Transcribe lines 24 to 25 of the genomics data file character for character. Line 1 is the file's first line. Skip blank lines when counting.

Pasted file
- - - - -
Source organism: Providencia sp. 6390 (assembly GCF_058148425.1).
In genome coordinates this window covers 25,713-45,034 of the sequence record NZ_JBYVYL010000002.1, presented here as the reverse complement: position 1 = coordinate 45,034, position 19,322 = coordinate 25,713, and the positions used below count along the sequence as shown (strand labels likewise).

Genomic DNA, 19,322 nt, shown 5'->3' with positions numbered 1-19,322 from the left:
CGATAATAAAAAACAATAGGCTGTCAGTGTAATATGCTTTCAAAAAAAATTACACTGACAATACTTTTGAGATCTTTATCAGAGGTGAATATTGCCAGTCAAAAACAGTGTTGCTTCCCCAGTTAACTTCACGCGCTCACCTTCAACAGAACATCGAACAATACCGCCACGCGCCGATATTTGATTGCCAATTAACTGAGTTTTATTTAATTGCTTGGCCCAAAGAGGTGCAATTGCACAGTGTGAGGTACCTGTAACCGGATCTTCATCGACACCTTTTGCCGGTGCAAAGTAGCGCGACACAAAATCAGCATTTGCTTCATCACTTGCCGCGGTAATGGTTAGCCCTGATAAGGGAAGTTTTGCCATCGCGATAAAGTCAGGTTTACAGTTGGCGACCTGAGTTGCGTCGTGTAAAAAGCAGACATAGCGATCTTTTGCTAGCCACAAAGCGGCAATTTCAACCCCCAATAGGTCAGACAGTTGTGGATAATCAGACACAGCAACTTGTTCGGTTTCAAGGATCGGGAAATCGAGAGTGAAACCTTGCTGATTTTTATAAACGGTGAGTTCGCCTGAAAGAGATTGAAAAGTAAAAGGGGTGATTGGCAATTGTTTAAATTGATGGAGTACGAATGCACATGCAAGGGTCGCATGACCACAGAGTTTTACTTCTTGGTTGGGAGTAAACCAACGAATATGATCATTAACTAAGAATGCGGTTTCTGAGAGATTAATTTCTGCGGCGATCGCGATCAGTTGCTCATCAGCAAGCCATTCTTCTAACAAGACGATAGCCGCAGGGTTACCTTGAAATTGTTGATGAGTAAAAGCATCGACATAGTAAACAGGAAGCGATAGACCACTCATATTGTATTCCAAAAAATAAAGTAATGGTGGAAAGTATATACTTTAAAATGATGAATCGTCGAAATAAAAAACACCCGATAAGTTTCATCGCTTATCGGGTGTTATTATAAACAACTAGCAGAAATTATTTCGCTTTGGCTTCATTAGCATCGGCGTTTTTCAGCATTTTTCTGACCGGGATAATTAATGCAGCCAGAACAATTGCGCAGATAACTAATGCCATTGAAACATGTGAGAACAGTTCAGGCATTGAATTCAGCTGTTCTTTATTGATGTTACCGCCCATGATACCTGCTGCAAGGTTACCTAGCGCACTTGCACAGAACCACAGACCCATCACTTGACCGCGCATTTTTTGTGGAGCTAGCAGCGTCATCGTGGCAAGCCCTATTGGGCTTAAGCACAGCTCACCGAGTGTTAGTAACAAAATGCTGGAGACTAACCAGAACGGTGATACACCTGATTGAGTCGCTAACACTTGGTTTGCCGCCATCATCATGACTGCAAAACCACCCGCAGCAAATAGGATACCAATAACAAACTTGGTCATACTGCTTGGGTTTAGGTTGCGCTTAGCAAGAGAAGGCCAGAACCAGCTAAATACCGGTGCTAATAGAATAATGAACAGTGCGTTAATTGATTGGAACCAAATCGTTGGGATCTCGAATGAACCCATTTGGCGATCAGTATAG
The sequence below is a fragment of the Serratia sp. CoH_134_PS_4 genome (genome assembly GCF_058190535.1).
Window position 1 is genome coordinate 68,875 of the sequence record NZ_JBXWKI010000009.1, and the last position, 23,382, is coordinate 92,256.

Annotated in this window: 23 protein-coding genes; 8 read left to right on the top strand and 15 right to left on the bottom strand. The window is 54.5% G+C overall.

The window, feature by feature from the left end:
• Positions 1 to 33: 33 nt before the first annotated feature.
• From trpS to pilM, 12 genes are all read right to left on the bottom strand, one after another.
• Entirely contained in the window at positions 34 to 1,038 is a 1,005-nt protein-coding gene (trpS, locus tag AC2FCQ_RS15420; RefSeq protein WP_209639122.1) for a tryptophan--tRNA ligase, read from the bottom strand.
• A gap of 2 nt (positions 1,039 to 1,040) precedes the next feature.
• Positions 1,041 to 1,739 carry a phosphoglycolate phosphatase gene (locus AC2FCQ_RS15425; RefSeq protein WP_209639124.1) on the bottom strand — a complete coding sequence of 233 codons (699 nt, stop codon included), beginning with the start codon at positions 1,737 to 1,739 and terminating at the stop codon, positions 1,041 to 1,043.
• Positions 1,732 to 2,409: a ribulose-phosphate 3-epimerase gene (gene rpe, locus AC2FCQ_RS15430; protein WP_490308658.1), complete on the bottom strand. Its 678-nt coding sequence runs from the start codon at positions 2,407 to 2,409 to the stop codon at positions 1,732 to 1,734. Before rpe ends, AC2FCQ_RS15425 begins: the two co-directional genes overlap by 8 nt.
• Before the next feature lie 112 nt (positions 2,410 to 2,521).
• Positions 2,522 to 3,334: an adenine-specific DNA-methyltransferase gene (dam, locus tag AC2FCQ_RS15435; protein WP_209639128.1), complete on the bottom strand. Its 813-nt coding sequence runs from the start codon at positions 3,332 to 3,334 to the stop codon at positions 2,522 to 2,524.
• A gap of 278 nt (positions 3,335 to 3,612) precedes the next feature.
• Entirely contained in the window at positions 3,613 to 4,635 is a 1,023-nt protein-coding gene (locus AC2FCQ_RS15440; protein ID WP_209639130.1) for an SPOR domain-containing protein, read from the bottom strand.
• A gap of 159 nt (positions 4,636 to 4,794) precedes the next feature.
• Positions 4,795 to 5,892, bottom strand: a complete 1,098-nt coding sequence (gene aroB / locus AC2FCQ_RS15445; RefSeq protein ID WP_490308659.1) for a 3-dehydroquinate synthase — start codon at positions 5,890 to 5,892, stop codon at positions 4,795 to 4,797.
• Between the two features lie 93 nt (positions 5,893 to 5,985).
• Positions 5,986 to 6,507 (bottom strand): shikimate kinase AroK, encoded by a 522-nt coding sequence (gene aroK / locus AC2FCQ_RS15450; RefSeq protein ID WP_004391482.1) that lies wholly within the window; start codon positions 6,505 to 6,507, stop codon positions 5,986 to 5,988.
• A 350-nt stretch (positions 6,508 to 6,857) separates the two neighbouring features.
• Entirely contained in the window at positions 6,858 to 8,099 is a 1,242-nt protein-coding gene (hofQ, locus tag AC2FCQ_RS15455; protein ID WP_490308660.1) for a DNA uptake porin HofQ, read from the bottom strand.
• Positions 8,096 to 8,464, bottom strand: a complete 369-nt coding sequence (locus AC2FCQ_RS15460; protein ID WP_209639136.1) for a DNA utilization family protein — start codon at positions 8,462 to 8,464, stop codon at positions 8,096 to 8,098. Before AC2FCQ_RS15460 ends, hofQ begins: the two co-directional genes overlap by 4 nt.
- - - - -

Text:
• Entirely contained in the window at positions 6,858 to 8,099 is a 1,242-nt protein-coding gene (hofQ, locus tag AC2FCQ_RS15455; protein ID WP_490308660.1) for a DNA uptake porin HofQ, read from the bottom strand.
• Positions 8,096 to 8,464, bottom strand: a complete 369-nt coding sequence (locus AC2FCQ_RS15460; protein ID WP_209639136.1) for a DNA utilization family protein — start codon at positions 8,462 to 8,464, stop codon at positions 8,096 to 8,098. Before AC2FCQ_RS15460 ends, hofQ begins: the two co-directional genes overlap by 4 nt.